It is hard to believe COVID-19 has dominated our lives for more than a year now. Few could have imagined the depth to which it would influence our lives or change how we operate and interact in business and society in general.
One universal truth that has emerged about the pandemic is that the extent of its impact has varied. In some areas of the world, spread of the virus has been more dramatic, as have been the number of deaths. It is sobering to think that more than 2.6 million people worldwide have succumbed to COVID-19, including more than a half million in the U.S. Some industries have been devastated by lockdowns and curfews, including airlines, hotels, tourist attractions, and restaurants, while others have thrived, such as delivery services, online retailers, and meal kit providers.
The pandemic’s varied impacts are reflected as well in findings of the 2021 North American Pulse of Internal Audit, which will be released Tuesday at The IIA’s annual General Audit Management conference. The report’s title, The Many Sides of Crisis,describes the numerous ways the pandemic has affected internal audit budgets, staffing, risk assessments, and audit plans.
I’m happy to share with my readers a sneak peek at some of its key findings. One surprise was the muted effects the pandemic had on internal audit functions compared with organizations overall. This was particularly clear when Pulse data was broken down by industry:
Those are just a few examples that reflect the nuanced and complex effects of this world-altering event.
Pulse offers impressive insights into budget and staffing, also reflecting the pandemic’s uneven fallout. Internal audit budget reductions were extensive in some industries, particularly travel and professional development, while minimal in others. Some sectors actually saw increases in their internal audit budgets.
Interestingly, budget decreases reported for COVID-19 spiked to 36% of respondents, easily surpassing the 29% reported in 2009 amid the global financial crisis. In addition, fewer respondents reported budget increases in 2020 (20%) than in 2009 (27%).
Meanwhile, Pulse found that staff cuts were not as severe, which suggests internal audit leaders were keen on maintaining this vital resource by focusing cuts in other areas. Still, the percentage of functions reporting staff cuts doubled from 9% to 18% year-over-year. Overall, 64% of respondents said staffing remained unchanged. As noted earlier, cuts to smaller functions were more impactful.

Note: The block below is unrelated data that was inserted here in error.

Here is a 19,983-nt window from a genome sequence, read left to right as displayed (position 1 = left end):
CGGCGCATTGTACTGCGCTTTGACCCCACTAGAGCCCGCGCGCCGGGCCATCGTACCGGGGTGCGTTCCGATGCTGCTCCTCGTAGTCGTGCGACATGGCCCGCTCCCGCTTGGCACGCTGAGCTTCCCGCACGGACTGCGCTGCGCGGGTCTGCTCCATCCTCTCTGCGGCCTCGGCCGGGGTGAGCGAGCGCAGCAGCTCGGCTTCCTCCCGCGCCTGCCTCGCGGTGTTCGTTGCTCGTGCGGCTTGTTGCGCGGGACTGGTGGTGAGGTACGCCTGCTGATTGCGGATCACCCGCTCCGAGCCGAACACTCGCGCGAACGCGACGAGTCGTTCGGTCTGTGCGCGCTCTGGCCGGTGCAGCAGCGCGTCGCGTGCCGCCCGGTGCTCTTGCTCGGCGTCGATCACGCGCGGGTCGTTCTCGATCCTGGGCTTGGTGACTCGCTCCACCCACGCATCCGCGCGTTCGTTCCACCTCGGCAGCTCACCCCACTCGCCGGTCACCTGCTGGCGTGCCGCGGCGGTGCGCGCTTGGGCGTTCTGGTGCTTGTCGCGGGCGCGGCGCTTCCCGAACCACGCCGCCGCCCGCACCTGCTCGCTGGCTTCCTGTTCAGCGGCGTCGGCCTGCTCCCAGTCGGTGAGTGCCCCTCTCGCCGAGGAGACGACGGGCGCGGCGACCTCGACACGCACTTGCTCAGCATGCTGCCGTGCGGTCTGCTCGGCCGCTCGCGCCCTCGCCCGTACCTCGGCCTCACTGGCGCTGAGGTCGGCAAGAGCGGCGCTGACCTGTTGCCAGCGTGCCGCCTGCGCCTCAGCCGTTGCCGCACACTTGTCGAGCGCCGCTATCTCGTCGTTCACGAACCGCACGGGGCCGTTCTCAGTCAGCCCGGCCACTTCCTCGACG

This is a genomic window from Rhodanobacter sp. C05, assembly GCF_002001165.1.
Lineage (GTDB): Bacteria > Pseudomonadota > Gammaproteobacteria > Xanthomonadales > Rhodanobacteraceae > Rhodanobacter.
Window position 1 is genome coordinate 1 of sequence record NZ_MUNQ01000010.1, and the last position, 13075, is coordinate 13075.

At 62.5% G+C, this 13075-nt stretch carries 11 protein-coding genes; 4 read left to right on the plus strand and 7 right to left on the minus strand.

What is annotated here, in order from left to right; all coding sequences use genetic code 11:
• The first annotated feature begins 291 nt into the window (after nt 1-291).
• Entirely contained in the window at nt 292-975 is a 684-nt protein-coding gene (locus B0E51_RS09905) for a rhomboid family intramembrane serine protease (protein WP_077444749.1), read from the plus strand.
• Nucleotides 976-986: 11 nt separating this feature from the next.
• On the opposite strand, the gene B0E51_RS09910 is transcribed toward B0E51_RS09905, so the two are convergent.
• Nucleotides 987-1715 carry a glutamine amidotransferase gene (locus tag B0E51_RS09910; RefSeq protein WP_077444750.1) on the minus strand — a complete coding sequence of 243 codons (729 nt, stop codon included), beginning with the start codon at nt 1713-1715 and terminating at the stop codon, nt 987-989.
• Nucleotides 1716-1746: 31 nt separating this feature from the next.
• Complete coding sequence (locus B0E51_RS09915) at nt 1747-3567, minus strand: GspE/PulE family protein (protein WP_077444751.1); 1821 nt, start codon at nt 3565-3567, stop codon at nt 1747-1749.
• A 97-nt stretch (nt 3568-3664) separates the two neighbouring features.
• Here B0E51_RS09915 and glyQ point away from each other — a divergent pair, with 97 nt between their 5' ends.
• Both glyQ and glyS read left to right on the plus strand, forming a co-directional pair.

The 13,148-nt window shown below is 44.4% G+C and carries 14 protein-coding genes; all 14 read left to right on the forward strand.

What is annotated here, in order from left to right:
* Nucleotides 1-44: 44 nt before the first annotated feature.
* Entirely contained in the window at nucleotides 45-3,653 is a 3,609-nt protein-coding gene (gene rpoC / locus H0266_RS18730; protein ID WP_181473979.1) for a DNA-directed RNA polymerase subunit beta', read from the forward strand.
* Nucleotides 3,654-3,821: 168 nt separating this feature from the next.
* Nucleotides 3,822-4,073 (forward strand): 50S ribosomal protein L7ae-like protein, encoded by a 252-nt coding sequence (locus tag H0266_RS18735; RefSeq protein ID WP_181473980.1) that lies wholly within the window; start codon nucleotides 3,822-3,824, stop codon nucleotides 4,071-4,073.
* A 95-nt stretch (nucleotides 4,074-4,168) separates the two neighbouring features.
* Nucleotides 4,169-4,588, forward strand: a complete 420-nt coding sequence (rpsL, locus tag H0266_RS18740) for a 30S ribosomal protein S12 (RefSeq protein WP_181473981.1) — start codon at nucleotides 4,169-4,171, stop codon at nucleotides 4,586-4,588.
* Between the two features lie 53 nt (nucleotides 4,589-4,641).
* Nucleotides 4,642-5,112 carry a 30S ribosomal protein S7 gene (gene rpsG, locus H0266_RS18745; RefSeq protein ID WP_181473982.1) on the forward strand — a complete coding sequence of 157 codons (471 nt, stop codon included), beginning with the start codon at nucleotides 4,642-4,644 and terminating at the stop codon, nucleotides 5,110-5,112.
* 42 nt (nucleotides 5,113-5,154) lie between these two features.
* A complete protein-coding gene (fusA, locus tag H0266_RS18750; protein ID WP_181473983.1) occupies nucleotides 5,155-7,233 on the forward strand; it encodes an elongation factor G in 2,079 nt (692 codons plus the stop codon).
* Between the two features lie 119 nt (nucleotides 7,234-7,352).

In addition to examining the pandemic’s impact on the profession, this year’s Pulse offers readers five-year risk assessment trends tracked in 13 broad audit areas, with breakouts by organization type. This provides a wealth of data for audit leaders to compare and contrast their functions against those of their peers, and to educate their stakeholders.
As has been the case now for more than a decade, the 2021 Pulselives up to its name as a measure of the profession’s health. It is encouraging to me that internal audit fared as well as it did, considering the awesome and widespread disruption created by the pandemic.
Also, I am heartened that most organizations did not approach the crisis as an opportunity or excuse to disproportionately slash internal audit budgets. Indeed, there is strong evidence to suggest our stakeholders quickly turned to internal audit to ensure continued assurance over financial reporting and compliance issues.
There are many facets to COVID-19’s continuing influence on society, business, and our profession. The pandemic’s ultimate impacts on how and what risks evolve and emerge may not be clearly understood for years. However, this year’s Pulseoffers a valuable and timely snapshot of internal auditing at the end of 2020 and early 2021.
I encourage all my readers to download a copy beginning Tuesday.